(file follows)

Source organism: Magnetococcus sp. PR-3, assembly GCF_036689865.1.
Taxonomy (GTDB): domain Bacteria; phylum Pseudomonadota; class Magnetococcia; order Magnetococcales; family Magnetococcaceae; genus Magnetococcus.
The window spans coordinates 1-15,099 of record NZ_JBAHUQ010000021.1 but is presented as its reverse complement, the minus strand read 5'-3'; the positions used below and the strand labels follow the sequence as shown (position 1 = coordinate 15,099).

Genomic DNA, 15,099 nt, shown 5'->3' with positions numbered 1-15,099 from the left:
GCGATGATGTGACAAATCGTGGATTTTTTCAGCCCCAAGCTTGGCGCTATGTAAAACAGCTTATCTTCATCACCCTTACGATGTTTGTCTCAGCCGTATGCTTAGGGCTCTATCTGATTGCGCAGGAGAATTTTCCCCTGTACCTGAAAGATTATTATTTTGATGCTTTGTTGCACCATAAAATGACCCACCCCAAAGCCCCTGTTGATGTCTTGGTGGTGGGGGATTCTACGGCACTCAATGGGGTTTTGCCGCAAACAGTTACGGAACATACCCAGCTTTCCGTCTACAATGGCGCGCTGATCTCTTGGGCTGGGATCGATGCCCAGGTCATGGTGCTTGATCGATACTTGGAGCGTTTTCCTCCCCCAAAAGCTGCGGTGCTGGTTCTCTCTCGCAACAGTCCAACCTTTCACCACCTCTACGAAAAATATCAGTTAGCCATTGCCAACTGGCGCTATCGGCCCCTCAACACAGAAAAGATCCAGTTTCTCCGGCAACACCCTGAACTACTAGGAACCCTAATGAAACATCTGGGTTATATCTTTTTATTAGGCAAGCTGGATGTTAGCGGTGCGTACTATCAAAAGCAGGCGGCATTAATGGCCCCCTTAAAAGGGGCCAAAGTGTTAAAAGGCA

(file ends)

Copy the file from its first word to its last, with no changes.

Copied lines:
Source organism: Magnetococcus sp. PR-3, assembly GCF_036689865.1.
Taxonomy (GTDB): domain Bacteria; phylum Pseudomonadota; class Magnetococcia; order Magnetococcales; family Magnetococcaceae; genus Magnetococcus.
The window spans coordinates 1-15,099 of record NZ_JBAHUQ010000021.1 but is presented as its reverse complement, the minus strand read 5'-3'; the positions used below and the strand labels follow the sequence as shown (position 1 = coordinate 15,099).

Genomic DNA, 15,099 nt, shown 5'->3' with positions numbered 1-15,099 from the left:
GCGATGATGTGACAAATCGTGGATTTTTTCAGCCCCAAGCTTGGCGCTATGTAAAACAGCTTATCTTCATCACCCTTACGATGTTTGTCTCAGCCGTATGCTTAGGGCTCTATCTGATTGCGCAGGAGAATTTTCCCCTGTACCTGAAAGATTATTATTTTGATGCTTTGTTGCACCATAAAATGACCCACCCCAAAGCCCCTGTTGATGTCTTGGTGGTGGGGGATTCTACGGCACTCAATGGGGTTTTGCCGCAAACAGTTACGGAACATACCCAGCTTTCCGTCTACAATGGCGCGCTGATCTCTTGGGCTGGGATCGATGCCCAGGTCATGGTGCTTGATCGATACTTGGAGCGTTTTCCTCCCCCAAAAGCTGCGGTGCTGGTTCTCTCTCGCAACAGTCCAACCTTTCACCACCTCTACGAAAAATATCAGTTAGCCATTGCCAACTGGCGCTATCGGCCCCTCAACACAGAAAAGATCCAGTTTCTCCGGCAACACCCTGAACTACTAGGAACCCTAATGAAACATCTGGGTTATATCTTTTTATTAGGCAAGCTGGATGTTAGCGGTGCGTACTATCAAAAGCAGGCGGCATTAATGGCCCCCTTAAAAGGGGCCAAAGTGTTAAAAGGCA